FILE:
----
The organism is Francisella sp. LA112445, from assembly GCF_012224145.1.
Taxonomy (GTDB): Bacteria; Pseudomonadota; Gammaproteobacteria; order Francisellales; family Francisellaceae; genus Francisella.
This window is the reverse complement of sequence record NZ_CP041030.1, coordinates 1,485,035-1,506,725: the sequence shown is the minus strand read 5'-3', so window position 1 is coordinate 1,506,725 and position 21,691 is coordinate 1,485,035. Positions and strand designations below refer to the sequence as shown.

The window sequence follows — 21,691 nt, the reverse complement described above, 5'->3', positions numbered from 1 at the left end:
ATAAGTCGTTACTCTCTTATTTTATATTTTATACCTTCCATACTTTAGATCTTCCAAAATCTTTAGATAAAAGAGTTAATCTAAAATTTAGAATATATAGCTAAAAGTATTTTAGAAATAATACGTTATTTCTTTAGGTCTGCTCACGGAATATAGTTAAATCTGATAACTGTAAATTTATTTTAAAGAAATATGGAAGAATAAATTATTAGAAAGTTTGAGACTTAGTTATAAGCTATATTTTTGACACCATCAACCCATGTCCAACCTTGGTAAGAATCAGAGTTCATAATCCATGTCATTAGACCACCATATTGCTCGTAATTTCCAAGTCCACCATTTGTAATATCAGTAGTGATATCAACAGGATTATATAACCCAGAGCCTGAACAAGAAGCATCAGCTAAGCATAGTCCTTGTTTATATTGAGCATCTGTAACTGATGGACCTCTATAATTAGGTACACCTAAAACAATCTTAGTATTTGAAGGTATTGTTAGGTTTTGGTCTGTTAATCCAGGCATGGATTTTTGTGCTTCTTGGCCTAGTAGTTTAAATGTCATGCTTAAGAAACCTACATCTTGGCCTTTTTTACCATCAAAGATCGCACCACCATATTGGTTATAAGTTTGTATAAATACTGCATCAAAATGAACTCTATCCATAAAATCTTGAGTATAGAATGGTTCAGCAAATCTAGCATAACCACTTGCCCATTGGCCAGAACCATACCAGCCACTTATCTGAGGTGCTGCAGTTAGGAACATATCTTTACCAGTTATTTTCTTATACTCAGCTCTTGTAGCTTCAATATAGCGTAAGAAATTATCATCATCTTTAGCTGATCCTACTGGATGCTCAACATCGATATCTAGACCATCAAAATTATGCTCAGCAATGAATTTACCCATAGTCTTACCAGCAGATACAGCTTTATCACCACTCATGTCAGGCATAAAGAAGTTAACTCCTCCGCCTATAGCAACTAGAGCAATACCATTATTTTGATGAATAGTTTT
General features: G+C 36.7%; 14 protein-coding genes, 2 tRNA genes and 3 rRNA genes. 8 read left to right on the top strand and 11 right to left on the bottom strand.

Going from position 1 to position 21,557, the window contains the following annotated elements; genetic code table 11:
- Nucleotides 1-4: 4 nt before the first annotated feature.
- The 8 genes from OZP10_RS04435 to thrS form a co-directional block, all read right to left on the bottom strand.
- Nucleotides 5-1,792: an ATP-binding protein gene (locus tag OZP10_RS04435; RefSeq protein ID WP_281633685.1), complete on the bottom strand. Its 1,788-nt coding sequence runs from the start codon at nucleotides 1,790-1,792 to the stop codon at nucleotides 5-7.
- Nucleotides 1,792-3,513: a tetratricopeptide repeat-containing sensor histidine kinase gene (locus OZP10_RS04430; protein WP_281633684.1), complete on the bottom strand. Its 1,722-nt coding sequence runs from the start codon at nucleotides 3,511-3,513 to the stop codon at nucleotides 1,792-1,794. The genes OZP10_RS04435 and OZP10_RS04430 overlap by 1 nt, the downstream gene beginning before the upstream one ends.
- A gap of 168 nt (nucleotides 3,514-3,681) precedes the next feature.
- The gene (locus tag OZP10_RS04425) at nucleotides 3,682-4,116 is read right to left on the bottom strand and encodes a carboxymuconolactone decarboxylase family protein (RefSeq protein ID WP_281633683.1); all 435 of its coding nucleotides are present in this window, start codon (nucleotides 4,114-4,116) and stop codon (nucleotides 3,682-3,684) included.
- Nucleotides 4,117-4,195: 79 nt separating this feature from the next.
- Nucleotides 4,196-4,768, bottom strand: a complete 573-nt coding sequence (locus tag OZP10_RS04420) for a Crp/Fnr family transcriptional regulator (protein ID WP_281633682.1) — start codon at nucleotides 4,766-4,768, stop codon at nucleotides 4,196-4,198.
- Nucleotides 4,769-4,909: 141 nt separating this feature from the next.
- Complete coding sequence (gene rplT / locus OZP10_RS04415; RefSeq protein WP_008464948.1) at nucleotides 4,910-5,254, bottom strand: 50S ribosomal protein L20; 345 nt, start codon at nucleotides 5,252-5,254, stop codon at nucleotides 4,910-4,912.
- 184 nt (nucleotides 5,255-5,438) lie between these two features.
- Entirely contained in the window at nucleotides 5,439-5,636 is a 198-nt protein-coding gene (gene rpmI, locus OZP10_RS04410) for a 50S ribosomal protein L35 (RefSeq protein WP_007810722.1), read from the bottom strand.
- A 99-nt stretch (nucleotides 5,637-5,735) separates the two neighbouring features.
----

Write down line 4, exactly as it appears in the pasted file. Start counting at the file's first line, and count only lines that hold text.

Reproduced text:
The window sequence follows — 21,691 nt, the reverse complement described above, 5'->3', positions numbered from 1 at the left end: